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Press coverage

Below is listed press coverage of the conference for your reference.

The Saratogian


Saratoga County to host first-ever C-PASS School Safety Training Conference

The Saratoga County Sheriff’s Office and the New York State Sheriffs’ Association Committee on Policing and Safeguarding Schools (C-PASS) recently announced the first-ever C-PASS School Safety Training Conference.

This three-day event is scheduled for Feb. 21-23 at the Saratoga Casino Hotel and has drawn more than 120 law enforcement and educational leaders from across the state.

The conference will focus on training for School Resource Officers as well as school personnel through presentations and training exercises that examine and analyze past school incidents; Advanced Law Enforcement Rapid Response Training; mental health education; bullying in schools; social media trends; understanding unique needs and topics relative to the LGBTQIA community and students with disabilities; and officer wellness.

The conference will feature nationally recognized speakers from across the country. The following individuals will be presenting: Romano will tell his story, explain where he was mentally and what drove him to think he had no other option. His presentation will focus on mental health education in an effort to stop incidents similar to this from happening again.

Posey tells her story of no one being prepared for what happened inside Sandy Hook Elementary School on Dec. 14, 2012. She shares what went wrong and right on that day and the days and years to follow. She shares her perspective on the events and how a community can be proactive and be prepared for the unthinkable. Posey gives real solutions on school safety, reunification, and recovery in the aftermath.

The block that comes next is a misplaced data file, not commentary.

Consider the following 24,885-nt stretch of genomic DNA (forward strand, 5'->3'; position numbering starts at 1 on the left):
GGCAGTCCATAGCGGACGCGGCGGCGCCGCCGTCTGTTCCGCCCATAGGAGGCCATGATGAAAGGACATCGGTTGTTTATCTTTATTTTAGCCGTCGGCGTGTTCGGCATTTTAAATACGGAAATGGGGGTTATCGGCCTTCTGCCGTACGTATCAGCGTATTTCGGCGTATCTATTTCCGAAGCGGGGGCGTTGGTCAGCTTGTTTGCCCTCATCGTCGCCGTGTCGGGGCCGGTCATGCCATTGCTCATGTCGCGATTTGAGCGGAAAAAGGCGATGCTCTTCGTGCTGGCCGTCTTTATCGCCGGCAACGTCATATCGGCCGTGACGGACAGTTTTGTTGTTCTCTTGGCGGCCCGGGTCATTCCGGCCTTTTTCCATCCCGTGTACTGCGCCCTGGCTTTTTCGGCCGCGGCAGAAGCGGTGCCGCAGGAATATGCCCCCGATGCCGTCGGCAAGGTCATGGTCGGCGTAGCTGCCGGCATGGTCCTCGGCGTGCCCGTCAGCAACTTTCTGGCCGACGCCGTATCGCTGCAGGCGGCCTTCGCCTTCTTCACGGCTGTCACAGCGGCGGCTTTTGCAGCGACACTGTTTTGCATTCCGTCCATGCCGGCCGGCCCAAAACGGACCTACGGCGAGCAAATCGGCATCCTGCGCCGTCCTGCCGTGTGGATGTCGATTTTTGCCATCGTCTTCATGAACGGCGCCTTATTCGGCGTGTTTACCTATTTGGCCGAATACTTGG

The tragedy at Columbine redefined the nation. DeAngelis tells his story from the events through the aftermath. This presentation reveals the leadership lessons he learned in the focus of an international firestorm. Frank’s honest, straightforward account provides invaluable insights into managing the after-crisis with students, staff members, community members, and never-ending media attention.

Forward is retired from the Saratoga Springs Police Department and is currently the assistant police chief for the Santa Fe Independent School District. He and fellow Officer John Barnes were the only officers on campus on May 18, 2018, when a school shooting occurred at Santa Fe High School. There were 10 people fatally shot and 13 others were wounded. Forward will take everyone through that day, the things that were done and not done, and lessons learned.

Curnutt is one of the founding members of the Advanced Law Enforcement Rapid Response Training (ALERRT) Program and works for Texas State University as the Assistant Director for ALERRT. From the initial calls coming into a surgical intervention to save the critically wounded, each response link in the chain of survival requires time to perform essential tasks. The goal is to shorten that timeline as much as possible. This presentation will discuss the analysis of more than 400 active attack events to provide perspective on how to engage in calculated risk-taking and decision- making. Cooper Jr. is the Director of the Community Outreach and Youth Services Unit for the Saratoga County Sheriff’s Department. He is a certified Active Shooter Instructor who has trained more than 20,000 people throughout New York State. This presentation will focus on the importance of performing lockdown drills, safe evacuation drills, and districtwide training as well as establishing and maintaining a close partnership with school administrators to provide for a safe school environment.

Duca is the Principal at Ballston Spa High School where he also serves as a Dignity for All Students Act (DASA) Coordinator. Sisk is an Assistant Principal at Ballston Spa High School and a DASA Coordinator. This presentation will provide attendees with an overview of the Dignity for All Students Act, including its origination and history, how the act has been updated in response to societal changes, the processes and procedures implemented by Ballston Spa High School in addressing all reports of bullying/ harassment, case studies, and how school districts and law enforcement can work together to provide a safe and welcoming learning environment for all students.